Whitewater Initiation

by Steve on July 15, 2007

A couple of weekends back a bunch of the boys escaped the heat of Alabama and headed for the mountains of North Carolina for a weekend of camping, fishing, and whitewater.

Over thousands of years, the swift currents of the Nantahala River have carved an incredible gorge, lush with vegetation, in the mountains of western North Carolina. Winding eight miles through this gorge, the clear waters of the Nantahala offer plenty of practice on easy Class II rapids before culminating in the exciting Class III whitewater of the mighty Nantahala Falls.

Sounds good doesn’t it? Right up to that last part about the falls. Now in a large raft it’s not so bad but most of our group were accomplished river kayakers back in their younger days and they had no intention of running the river by committee. Once they found out you could rent sit-on-top kayaks there was no other choice. That left two of us, myself included, to figure out how to survive on our own. I grew up in small boats but not on moving water – all of my paddles are of the single blade variety and the only river canoeing on my resume was so slow I poled my way down it standing.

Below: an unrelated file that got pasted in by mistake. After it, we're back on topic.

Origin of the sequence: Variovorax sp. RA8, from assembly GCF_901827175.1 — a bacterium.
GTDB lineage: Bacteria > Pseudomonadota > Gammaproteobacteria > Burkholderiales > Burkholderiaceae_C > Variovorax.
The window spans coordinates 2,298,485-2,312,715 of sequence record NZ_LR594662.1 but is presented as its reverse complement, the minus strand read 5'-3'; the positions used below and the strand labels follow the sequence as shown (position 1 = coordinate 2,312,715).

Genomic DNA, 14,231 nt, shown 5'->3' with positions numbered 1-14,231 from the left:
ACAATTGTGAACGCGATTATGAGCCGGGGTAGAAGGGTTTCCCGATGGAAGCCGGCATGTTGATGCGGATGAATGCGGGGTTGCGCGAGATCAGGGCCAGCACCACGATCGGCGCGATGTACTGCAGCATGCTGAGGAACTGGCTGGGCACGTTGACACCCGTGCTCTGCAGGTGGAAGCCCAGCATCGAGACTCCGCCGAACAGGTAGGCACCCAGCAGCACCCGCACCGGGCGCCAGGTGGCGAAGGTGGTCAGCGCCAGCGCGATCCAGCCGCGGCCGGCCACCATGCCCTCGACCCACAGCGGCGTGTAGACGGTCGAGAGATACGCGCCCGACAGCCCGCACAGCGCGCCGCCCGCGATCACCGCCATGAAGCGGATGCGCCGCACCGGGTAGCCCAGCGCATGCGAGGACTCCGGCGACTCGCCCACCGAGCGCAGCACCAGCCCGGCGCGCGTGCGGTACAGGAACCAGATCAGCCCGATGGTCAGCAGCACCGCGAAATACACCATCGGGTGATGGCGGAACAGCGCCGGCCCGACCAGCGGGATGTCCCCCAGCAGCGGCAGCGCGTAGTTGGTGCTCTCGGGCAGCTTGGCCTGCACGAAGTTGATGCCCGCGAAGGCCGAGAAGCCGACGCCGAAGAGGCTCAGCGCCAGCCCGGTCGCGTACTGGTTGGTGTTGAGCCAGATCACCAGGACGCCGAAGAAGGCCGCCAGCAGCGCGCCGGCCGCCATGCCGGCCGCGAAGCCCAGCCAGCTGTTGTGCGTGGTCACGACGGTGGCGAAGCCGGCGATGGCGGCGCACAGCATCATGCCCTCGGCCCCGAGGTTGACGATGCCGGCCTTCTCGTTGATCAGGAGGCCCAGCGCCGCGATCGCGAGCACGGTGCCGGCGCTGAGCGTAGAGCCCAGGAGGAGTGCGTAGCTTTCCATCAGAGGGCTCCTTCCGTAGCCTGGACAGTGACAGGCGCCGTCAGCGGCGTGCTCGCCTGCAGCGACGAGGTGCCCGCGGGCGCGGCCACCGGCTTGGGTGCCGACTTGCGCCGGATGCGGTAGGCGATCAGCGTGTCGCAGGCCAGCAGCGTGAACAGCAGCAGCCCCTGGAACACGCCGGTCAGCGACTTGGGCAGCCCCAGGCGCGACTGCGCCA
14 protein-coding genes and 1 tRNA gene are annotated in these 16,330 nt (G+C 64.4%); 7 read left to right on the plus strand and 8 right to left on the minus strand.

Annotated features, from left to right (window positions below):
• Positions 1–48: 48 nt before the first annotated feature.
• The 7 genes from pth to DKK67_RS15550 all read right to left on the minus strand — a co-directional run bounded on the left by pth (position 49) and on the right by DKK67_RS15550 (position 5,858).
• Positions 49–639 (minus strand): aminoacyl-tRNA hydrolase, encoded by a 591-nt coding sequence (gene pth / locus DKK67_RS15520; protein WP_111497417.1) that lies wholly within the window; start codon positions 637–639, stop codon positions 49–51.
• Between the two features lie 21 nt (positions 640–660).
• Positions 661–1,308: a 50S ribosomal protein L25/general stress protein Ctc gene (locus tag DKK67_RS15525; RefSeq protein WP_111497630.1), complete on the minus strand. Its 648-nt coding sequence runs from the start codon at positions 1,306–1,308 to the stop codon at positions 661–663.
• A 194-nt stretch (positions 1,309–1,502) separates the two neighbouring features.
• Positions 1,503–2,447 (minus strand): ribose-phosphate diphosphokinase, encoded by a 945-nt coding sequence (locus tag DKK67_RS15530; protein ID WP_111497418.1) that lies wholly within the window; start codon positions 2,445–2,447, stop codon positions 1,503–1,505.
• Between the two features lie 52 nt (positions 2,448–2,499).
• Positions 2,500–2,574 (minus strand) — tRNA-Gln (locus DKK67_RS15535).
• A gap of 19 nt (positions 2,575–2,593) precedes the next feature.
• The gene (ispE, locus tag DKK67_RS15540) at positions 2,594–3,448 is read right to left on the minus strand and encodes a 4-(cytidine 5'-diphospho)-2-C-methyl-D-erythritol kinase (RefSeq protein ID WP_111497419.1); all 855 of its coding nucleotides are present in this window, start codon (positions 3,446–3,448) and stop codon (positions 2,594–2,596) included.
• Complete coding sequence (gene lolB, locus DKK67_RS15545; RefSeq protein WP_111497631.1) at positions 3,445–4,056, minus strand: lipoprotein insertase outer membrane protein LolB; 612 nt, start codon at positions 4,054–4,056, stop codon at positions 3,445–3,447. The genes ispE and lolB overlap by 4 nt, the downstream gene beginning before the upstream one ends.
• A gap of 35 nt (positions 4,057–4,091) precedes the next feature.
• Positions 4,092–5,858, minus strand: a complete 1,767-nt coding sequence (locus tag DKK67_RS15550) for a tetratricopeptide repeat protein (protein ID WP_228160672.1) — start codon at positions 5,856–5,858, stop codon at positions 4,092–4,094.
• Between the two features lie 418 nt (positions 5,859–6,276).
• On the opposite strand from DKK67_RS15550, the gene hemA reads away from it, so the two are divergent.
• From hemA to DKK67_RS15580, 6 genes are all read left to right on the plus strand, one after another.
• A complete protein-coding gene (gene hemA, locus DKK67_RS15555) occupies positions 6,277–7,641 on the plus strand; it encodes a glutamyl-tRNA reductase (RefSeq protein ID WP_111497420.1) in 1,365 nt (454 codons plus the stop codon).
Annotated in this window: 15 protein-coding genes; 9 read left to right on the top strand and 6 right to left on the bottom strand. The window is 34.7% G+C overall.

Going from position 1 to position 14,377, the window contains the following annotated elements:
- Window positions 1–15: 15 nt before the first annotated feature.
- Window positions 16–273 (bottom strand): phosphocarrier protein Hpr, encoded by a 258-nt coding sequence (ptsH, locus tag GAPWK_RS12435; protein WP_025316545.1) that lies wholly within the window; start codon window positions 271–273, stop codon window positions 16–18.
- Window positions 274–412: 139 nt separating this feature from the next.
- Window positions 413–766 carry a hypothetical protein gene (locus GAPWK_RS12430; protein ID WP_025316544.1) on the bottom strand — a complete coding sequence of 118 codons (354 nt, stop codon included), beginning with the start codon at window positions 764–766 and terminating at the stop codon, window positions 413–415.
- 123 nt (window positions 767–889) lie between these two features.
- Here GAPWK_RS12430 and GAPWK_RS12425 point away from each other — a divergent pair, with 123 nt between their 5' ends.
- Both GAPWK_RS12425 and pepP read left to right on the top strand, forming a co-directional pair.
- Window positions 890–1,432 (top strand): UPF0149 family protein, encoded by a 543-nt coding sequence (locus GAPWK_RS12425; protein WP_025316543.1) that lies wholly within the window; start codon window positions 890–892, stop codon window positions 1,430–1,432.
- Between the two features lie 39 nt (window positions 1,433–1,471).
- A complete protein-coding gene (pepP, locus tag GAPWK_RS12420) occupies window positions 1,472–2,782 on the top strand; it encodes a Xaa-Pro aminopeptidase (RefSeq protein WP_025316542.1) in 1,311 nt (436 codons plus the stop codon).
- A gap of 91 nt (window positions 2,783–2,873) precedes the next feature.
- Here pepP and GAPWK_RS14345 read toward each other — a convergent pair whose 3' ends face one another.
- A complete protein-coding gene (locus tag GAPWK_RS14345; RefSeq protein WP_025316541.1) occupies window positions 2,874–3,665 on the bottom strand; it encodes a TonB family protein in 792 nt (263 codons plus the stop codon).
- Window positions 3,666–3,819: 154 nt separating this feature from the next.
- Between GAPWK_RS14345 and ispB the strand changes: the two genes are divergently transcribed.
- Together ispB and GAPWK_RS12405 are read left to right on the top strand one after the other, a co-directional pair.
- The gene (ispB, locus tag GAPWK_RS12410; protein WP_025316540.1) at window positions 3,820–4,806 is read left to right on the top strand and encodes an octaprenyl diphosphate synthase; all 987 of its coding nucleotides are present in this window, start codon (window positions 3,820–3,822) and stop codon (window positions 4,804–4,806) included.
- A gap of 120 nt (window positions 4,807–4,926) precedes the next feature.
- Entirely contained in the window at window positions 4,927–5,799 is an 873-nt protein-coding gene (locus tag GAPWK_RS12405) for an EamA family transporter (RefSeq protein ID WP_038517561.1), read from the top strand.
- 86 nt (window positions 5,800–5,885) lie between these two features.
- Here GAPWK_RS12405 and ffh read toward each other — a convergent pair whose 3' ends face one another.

The required safety briefing consisted of: “Make sure your life jacket and helmet fit (I need a helmet for this?) and keep them buckled. When you end up in the water (did he say “when”?) don’t try and stand up. Stay on your back with your feet downstream, wait until you get to slow water to swim to safety.” I actually made it about halfway down the river before I got caught off guard and went swimming. It wasn’t as bad as I expected and looking back I’m glad I experienced it before the final run down the “falls.”

Here’s the preferred method of running the falls:

Here’s how I ended up shooting that class III stretch:

Must. Get. To. Boat.

It was COLD! The Nantahala is a controlled release river and the water is so cold coming off the bottom of the lake that most of the first half of the trip there is surface fog caused by the temperature difference between the water and surrounding air. When we stopped at the mid-way point we were all suffering from mild hypothermia with uncontrollable shivering and it was in the high 80’s.

Learned quite a bit from that baptism!

More info on the Nantahala.

{ 1 comment }

Deborah Aylward July 15, 2007 at 22:27

“…a bunch of the boys escaped…” was the first hint of the fun to come!!!

This post should convince you once and for all that you are, indeed, a good writer. Happy writings……after you warm up and get dry, of course.

Veritas et Fidelis Semper

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